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TODAY

Monday, December 9

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Airbags

On a flight from D.C., I was seated between a Los Angelino and two clean-cut guys from Virginia. They were older, real straight arrows. We discussed Chicago, I told them I had never really been to the South. The talk turned to life in Chicago, and when I told them it was illegal to possess a handgun in city limits, they were pretty surprised. Had I ever owned a gun? No. Had I ever even fired a gun? No. They couldn't believe it. It seemed pretty un-American to them.

"Tell me this," I asked them, "in your home town, you ever walk out of a club at 3 in the morning and walk across the street to keep drinking until 5?"

"No," they answered, a little uncomfortable. These were upright family men.

"Well, there you go." They stared at me. "I got no problem with you guys owning guns, hunting, whatever. I tell you what: Chicago won't tell you guys how many guns you can own, and Virginia doesn't tell us when we can drink."

They laughed. They liked the idea. It made sense: keep your nose out of the other guy's business.

On the West Side of Chicago, in the run-up to the 2004 elections, a young minister — or a kid claiming to be a minister — asked me how I could support gay marriage, homosexuality being, in his eyes, an abomination against the Lord. I thought about it for a second, and in a flash realized I don't support gay marriage. Like my Virginian friends with the guns, I didn't care about gay marriage. I don't support gays getting married. I don't support straight people getting married. I really don't care if two consenting adults get married or do anything, really.

Then there is the mother of all issues, the one that mobilizes armies and channels tens, if not hundreds, of millions of dollars every election cycle. "Abortion rights."

Progressives often complain about the term "pro-life," arguing that they, too, are pro-life. I don't think that is the problem. I think the problem is the term "pro-choice." And not just in a public relations, "framing" sense. I mean literally. The idea of defending somebody's "choice" in reproductive rights is kind of trivializing the issue.

It conjures up images, to many people, of some young lady, an E.P.T. test on her nightstand, flipping through a catalogue trying to decide on a course of action. "Ooh, this one looks nice. 'Termination.'"

If that seems insensitive, then you understand why the other side has such a hard time listening to rational arguments.

When a person leaves their house and walks out into public, they are bound by certain rules. When they get in their car, or get on the train, they are bound by rules, society. And the rules are of everybody. But when a person walks into their doctor's office, they must disappear from our view. When two people close the door to their bedroom, they must disappear from our view. Privacy.

It's not that I'm pro-choice, or pro-gay marriage, or whatever. I'm pro-privacy.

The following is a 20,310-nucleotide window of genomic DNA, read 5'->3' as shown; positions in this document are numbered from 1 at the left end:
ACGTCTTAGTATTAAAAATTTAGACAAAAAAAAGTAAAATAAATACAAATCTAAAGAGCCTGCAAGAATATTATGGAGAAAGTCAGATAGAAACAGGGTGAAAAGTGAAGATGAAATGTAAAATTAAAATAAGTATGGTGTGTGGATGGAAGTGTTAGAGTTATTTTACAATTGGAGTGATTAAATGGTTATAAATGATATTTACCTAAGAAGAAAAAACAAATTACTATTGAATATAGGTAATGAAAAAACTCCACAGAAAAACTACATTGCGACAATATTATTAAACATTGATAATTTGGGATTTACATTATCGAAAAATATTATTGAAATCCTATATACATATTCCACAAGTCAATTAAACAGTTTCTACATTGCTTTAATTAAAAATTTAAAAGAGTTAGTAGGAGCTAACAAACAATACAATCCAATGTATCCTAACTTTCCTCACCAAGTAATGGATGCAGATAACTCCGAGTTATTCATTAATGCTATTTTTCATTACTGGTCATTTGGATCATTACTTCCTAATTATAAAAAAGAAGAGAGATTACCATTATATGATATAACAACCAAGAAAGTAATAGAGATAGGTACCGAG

I mean, why do you think people went West? Because they cherished the idea of murderous winters, unforgiving landscape, angry native people and murderous lawlessness? No. They went West to be left alone. To get the government out of their house and to dump the bosses off their back.

If you'll let me draw an analogy: currently, huge corporations have programs called "refund anticipation loans," or RALs. These RALs are basically advances on tax refunds with dizzyingly high interest and cruel penalties that prey on low-income workers. So concerned is our government with staying out of business' way that legislators are unable to pass laws capping the rate of interest on these predatory loans. That would be interfering with trade. Never mind that these loans often end up not only wiping out the refund, but also tying up income and wrecking the credit of the borrowers.

So capping private interest rates is anti-American. But they can make health decisions for individuals?

Reproductive rights cannot continue to be argued in a vacuum. Those on the side of privacy will always lose, because slippery slope arguments will end up chipping away at basic rights. The basic tenet progressives need to embrace is that of privacy rights. Flag burning, weird art, abortion, gay marriage, whatever. I don't have any real affection for any of these issues, and not out of malice or nihilism, but simply because I see interference in them as symptomatic of one problem: privacy rights. Why fight along 15 fronts when you can simply mass your troops along one?

But I must stress again: the rules, they're of everybody. If you revolt at the idea of a nanny government, then be intellectually honest about it. In our personal lives there must be a freedom to conduct ourselves, as we will, so long as it doesn't reasonably interfere with anybody else.

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About the Author(s)

Ramsin Canon covers and works in politics in Chicago. If you have a tip, a borderline illegal leak, or a story that needs to be told, contact him at .

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